To emphasise the importance of actual walk-in branches, the analysis revealed that although online is growing in significance as an acquisition channel, more than half of current accounts opened between 2013 and 2016 were arranged in-branch.

Our research finds that, if anything, younger consumers are even more dependent upon branches for day-to-day banking than those in older age groups,” said Mr Fakhri.

Given that these new entrants are targeting precisely this younger demographic, they will find it particularly difficult to gain significant numbers of customers.

Borrowers are sceptical about non-traditional lenders, with over half stating they do want to use lenders that lack established reputations and a minority agreeing that online lenders offer better rates or service.

Keep Reading…

October 23rd, 2016 Posted by | FinTech, Tech & Innovation in Europe | no comments

Why the Minimum Wage may not be such a good idea after all…

Watch Milton Friedman explain why such a move might actually hurt the ones it intends to help

and read why “Raising the Minimum Wage is Still a Bad Idea” and why good intentions end up as bad policy

Minimum Wage Cartoon Henry Payne

Cartoon by Henry Payne, courtesy 

..and while on this, here is a thought-provoking, nuanced take on child labour..

October 16th, 2014 Posted by | Development Issues, Miscellaneous | no comments

The Math of VC Returns…

…or how important winners are to venture returns and how difficult it is to find them. Excerpts from a recent Seth Levine post (emphasis added):

Based on their data, a full 65% of financings fail to return 1x capital.  And perhaps more interestingly, only 4% produce a return of 10x or more and only 10% produce a return of 5x or more.

…This really underscores the challenge of creating a venture portfolio that produces reasonable returns. If you were to actually construct a portfolio based on these averages, a $100M venture fund investing in 20 companies would produce a gross return of approximately $206M (that’s before fees and expenses). The resulting fund would have an IRR in the range of 10% (the exact IRR would depend on the timing of the cash flows, but I constructed a few models to approximate this and 10% was the average return). That’s hardly something to write home about and underscores the challenge of being “average” in this industry.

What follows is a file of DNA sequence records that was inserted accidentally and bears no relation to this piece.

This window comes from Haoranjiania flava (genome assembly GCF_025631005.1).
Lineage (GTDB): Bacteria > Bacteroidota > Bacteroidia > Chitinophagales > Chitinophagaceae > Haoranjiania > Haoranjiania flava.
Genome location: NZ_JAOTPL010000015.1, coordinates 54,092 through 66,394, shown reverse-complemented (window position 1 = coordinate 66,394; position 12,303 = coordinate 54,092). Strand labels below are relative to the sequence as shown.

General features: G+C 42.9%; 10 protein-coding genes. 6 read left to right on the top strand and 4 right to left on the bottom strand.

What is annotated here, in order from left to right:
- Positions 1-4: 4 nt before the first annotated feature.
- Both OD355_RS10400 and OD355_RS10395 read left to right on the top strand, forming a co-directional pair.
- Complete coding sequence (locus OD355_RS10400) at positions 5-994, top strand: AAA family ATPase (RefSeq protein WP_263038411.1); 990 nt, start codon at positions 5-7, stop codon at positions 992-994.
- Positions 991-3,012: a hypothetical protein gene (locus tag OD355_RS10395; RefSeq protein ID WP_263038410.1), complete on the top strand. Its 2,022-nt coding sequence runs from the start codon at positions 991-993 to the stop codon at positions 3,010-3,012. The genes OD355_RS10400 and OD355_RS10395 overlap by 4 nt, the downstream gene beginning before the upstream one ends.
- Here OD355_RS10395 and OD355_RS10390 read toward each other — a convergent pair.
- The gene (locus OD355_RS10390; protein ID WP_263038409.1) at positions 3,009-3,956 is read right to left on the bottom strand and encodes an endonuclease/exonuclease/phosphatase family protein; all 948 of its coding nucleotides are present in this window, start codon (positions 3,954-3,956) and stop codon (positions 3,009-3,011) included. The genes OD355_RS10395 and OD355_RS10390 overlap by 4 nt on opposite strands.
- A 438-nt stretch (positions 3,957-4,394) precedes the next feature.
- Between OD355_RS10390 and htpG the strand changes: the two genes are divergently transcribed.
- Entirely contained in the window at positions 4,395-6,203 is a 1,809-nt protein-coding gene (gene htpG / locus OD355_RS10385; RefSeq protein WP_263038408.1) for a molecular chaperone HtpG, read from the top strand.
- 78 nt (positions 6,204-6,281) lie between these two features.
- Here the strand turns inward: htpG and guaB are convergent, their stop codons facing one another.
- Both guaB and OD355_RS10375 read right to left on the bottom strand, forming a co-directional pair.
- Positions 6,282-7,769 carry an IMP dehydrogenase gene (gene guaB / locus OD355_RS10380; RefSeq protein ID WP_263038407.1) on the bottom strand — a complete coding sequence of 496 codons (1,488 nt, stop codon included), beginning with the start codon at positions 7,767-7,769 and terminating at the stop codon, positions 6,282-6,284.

Hidden in this exercise – and perhaps more important – is the challenge of finding companies at the right side of the distribution chart. In my hypothetical $100M fund with 20 investments, the total number of financings producing a return above 5x was 0.8 – producing almost $100M of proceeds. My theoretical fund actually didn’t find their purple unicorn, they found 4/5ths of that company. If they had missed it, they would have failed to return capital after fees. Even if we doubled the number of portfolio companies in the hypothetical portfolio, a full quarter of the fund’s return comes from the roughly ½ of a company they invested in that generated 10x or above. Had they missed it, they would have produced a return that roughly approximated investing in bonds – not the kind of risk adjusted return they or their investors were looking for.

…All of this math simply underscores how important winners are to venture returns and how difficult it is to find them.

Here’s the sobering chart that accompanied the post:


Related Posts: A very sobering and a humbling reminder..

October 11th, 2014 Posted by | Venture Capital | no comments

Twilight Session on SocEnt at London Business School..

Looking forward to a “Twilight Taster Session” on Social Entrepreneurship at London Business School this evening!Taster Session Myths and Models

September 25th, 2013 Posted by | Miscellaneous | no comments

Next Page »